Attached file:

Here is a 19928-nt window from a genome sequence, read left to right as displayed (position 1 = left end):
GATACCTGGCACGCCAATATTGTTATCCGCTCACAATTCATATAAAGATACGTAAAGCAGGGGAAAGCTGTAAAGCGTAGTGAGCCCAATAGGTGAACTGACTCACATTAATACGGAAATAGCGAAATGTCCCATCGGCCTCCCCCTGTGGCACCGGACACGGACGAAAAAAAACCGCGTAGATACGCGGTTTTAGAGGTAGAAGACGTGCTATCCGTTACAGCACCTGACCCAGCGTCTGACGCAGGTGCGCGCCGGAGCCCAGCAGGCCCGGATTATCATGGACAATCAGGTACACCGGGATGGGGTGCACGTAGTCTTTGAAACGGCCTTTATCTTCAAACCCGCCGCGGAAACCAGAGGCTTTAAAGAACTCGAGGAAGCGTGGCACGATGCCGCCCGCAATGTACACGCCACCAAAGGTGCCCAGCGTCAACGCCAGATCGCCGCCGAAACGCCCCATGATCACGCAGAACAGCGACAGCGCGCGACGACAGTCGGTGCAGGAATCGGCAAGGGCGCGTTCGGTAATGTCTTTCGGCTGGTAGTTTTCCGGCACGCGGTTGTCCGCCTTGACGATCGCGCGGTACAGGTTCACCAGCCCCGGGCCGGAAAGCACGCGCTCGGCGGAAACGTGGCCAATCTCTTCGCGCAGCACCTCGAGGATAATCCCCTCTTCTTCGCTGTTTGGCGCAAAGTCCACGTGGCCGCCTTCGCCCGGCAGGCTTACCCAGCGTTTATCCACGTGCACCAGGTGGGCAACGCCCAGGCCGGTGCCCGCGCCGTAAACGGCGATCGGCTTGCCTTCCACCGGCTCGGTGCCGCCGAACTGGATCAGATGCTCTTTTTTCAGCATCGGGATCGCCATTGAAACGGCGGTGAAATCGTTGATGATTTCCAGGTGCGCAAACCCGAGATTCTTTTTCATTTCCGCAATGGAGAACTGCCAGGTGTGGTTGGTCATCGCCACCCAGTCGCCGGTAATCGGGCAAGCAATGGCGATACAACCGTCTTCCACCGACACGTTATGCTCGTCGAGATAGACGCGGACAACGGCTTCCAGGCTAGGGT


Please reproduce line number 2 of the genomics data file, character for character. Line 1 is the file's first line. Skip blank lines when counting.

GATACCTGGCACGCCAATATTGTTATCCGCTCACAATTCATATAAAGATACGTAAAGCAGGGGAAAGCTGTAAAGCGTAGTGAGCCCAATAGGTGAACTGACTCACATTAATACGGAAATAGCGAAATGTCCCATCGGCCTCCCCCTGTGGCACCGGACACGGACGAAAAAAAACCGCGTAGATACGCGGTTTTAGAGGTAGAAGACGTGCTATCCGTTACAGCACCTGACCCAGCGTCTGACGCAGGTGCGCGCCGGAGCCCAGCAGGCCCGGATTATCATGGACAATCAGGTACACCGGGATGGGGTGCACGTAGTCTTTGAAACGGCCTTTATCTTCAAACCCGCCGCGGAAACCAGAGGCTTTAAAGAACTCGAGGAAGCGTGGCACGATGCCGCCCGCAATGTACACGCCACCAAAGGTGCCCAGCGTCAACGCCAGATCGCCGCCGAAACGCCCCATGATCACGCAGAACAGCGACAGCGCGCGACGACAGTCGGTGCAGGAATCGGCAAGGGCGCGTTCGGTAATGTCTTTCGGCTGGTAGTTTTCCGGCACGCGGTTGTCCGCCTTGACGATCGCGCGGTACAGGTTCACCAGCCCCGGGCCGGAAAGCACGCGCTCGGCGGAAACGTGGCCAATCTCTTCGCGCAGCACCTCGAGGATAATCCCCTCTTCTTCGCTGTTTGGCGCAAAGTCCACGTGGCCGCCTTCGCCCGGCAGGCTTACCCAGCGTTTATCCACGTGCACCAGGTGGGCAACGCCCAGGCCGGTGCCCGCGCCGTAAACGGCGATCGGCTTGCCTTCCACCGGCTCGGTGCCGCCGAACTGGATCAGATGCTCTTTTTTCAGCATCGGGATCGCCATTGAAACGGCGGTGAAATCGTTGATGATTTCCAGGTGCGCAAACCCGAGATTCTTTTTCATTTCCGCAATGGAGAACTGCCAGGTGTGGTTGGTCATCGCCACCCAGTCGCCGGTAATCGGGCAAGCAATGGCGATACAACCGTCTTCCACCGACACGTTATGCTCGTCGAGATAGACGCGGACAACGGCTTCCAGGCTAGGGT